While we were used to the mutual fund industry complaining about its regulator, soft voices against the regulator are surfacing in the life insurance industry as well—and they sound very surprised. The funds were used to a tough regulator, but the insurance industry is a bit open-mouthed by the sudden turnaround in a “friendly” regulator to one that not only goes ahead with tough regulation, but follows that up by taking out television and newspaper advertisements asking policyholders to complain against insurance companies. The playing field, as far as complaining about the regulator is concerned, is fast getting levelled.
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The story of the mutual funds’ serious discontent with their regulator began a year ago. On 1 August 2009, India became the only country in the world to go no-load on mutual funds. Over the past 12 months, equity investors have pulled out at least Rs70,000 crore. But they had redeemed larger sums in 2006-07 and 2007-08 as well. What makes this number stand out is that, unlike previous years, there were not enough fresh inflows to fill the hole, let alone grow the pie, so that the net outflow from equity schemes is at least Rs7,000 crore. The lack of fresh inflows is linked to the agency channel not selling funds, but substituting unit-linked insurance plans (Ulips) that were still paying 18-40% in the first year as commission. The agent, of course, was making a rational economic decision to maximize his income. If the laws of the land allowed him to do this, why should he not? In reaction to the no-load rule, some mutual funds are changing their business models, some are thinking of selling out and yet others are seen in the corridors of power walking around with knives freshly sharpened by the net redemption number to get the cause of their misery removed.
The story of insurer discontent is just beginning as the regulator tries to discard the industry association label and flexes its regulatory muscles. Even as the insurance regulator won the Ulip battle and threw off the Securities and Exchange Board of India challenge, it made significant changes in the structure of the controversial Ulip product. When the draft guidelines came out in June that sorted out most of the issues with a Ulip product, the industry expected a long period of negotiation with the regulator and loads of dilution along the way. But, even as the industry huddled to discuss the required changes, the Insurance Regulatory and Development Authority went ahead and notified the draft regulations, giving the industry less than three months, till 1 September, to change the nature of the Ulip product. If this took the industry by surprise (pure shock is closer to what the reaction was), what followed is causing even more stress. The insurance regulator has an advertisement on air that shows a policyholder as a passenger being thrown off an aircraft by the villainous industry and being saved by the insurance regulator. The industry is shown quaking and grovelling at the feet of the consumer. This comes along with an ad splash that is difficult to miss that asks dissatisfied policyholders to complain on a toll-free number.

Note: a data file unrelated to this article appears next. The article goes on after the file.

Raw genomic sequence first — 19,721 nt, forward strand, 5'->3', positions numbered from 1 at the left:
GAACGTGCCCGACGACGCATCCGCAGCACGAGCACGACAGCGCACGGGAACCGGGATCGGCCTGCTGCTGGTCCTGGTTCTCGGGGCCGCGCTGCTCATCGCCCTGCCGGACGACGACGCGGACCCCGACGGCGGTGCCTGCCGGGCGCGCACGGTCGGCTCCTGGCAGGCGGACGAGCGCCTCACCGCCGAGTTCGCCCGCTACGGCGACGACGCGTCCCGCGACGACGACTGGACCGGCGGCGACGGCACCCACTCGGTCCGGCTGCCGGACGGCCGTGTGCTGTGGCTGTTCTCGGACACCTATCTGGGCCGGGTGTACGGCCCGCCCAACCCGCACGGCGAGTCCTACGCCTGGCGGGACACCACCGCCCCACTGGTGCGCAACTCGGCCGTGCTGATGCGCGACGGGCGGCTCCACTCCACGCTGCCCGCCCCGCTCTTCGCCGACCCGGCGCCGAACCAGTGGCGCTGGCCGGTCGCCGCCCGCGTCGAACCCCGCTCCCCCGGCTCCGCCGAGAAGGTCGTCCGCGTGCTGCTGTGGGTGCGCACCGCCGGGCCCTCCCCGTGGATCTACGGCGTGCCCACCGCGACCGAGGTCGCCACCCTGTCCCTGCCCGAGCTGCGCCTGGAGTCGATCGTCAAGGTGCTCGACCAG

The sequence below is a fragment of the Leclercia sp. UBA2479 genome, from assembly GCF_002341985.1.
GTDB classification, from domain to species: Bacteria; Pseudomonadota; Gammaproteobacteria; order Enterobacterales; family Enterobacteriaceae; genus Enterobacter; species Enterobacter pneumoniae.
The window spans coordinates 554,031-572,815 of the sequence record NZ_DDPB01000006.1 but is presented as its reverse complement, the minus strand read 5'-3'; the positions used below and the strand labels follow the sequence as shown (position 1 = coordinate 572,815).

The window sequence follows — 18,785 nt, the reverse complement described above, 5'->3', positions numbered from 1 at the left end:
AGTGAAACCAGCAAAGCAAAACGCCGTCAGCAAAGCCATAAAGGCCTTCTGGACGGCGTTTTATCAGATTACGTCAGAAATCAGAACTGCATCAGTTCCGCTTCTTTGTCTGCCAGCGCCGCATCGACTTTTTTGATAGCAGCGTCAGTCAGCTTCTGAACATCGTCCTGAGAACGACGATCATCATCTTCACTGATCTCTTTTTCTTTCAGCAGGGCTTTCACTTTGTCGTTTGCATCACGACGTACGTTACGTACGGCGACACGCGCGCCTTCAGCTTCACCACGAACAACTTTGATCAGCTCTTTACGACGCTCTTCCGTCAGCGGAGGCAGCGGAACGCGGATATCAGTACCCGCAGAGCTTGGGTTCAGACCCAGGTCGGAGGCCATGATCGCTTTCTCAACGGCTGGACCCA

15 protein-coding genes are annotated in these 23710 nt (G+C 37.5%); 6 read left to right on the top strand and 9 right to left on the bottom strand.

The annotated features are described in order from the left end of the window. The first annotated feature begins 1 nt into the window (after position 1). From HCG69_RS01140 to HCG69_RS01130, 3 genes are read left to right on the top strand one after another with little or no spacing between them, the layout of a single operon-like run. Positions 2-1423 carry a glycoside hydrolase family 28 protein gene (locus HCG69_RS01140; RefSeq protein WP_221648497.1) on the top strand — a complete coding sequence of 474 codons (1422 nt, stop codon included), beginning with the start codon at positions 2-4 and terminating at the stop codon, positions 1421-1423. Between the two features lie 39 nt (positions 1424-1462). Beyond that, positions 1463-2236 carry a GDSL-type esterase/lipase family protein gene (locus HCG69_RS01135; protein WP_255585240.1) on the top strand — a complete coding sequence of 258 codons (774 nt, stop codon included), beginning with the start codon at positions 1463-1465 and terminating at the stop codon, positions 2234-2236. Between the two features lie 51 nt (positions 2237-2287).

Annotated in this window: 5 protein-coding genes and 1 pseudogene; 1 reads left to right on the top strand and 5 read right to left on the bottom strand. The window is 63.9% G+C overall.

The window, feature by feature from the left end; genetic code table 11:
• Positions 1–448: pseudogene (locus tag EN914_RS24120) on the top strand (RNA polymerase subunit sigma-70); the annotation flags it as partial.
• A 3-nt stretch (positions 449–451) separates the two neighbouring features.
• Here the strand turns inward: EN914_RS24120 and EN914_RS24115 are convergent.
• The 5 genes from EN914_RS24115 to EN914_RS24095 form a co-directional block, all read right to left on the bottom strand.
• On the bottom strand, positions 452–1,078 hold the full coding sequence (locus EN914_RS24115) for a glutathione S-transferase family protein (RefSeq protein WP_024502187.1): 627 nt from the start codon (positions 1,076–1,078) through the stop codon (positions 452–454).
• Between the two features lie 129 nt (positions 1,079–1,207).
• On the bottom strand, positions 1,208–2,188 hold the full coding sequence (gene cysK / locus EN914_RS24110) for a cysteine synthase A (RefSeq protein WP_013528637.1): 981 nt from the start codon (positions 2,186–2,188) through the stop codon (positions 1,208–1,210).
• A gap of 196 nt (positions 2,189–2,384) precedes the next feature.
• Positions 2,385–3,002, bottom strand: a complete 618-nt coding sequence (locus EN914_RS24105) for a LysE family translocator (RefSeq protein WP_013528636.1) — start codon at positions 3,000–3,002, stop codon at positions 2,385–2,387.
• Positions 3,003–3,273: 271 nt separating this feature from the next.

The marketplace, too, has got less lopsided. Or will do so once the new Ulip product guidelines kick in from 1 September. While there is still an arbitrage in selling Ulips since the costs at the end of the first five years are capped at 4% (the comparative number for funds is 2.5%), the products have a lock-in of five years, while funds don’t. The fund industry is able to showcase its 10-year-old performance history with returns of at least 15% year-on-year. Ulips as a market-linked investment product can’t boast the history or the returns track record as funds can. So, it would actually be fairer to wait another year and look at numbers again—September to September—to see how investors behave once the playing field is more level than before. Unfortunately, for everybody—investors, companies and distributors—the debate has become a standoff between mutual funds and Ulips. Strangely, everybody is fighting for the same pie, while the real market size is much bigger—the micro-finance companies have shown how big and profitable a business can be, only if you think out of the box. But battles that are fought with Rs3 crore chief executive officer salaries and Rs10 crore top management billing will first try and work the system, fix the regulator, regulations and rules, instead of developing the market. The sad part of the story is that the turmoil keeps investors out, and we are losing one of the best periods of equity growth for retail investors. Pensioners in the US and Europe are getting the benefit of India growing at 9%. But not Indian investors.
Monika Halan works in the area of financial literacy and financial intermediation policy and is a certified financial planner. She is editor, Mint Money.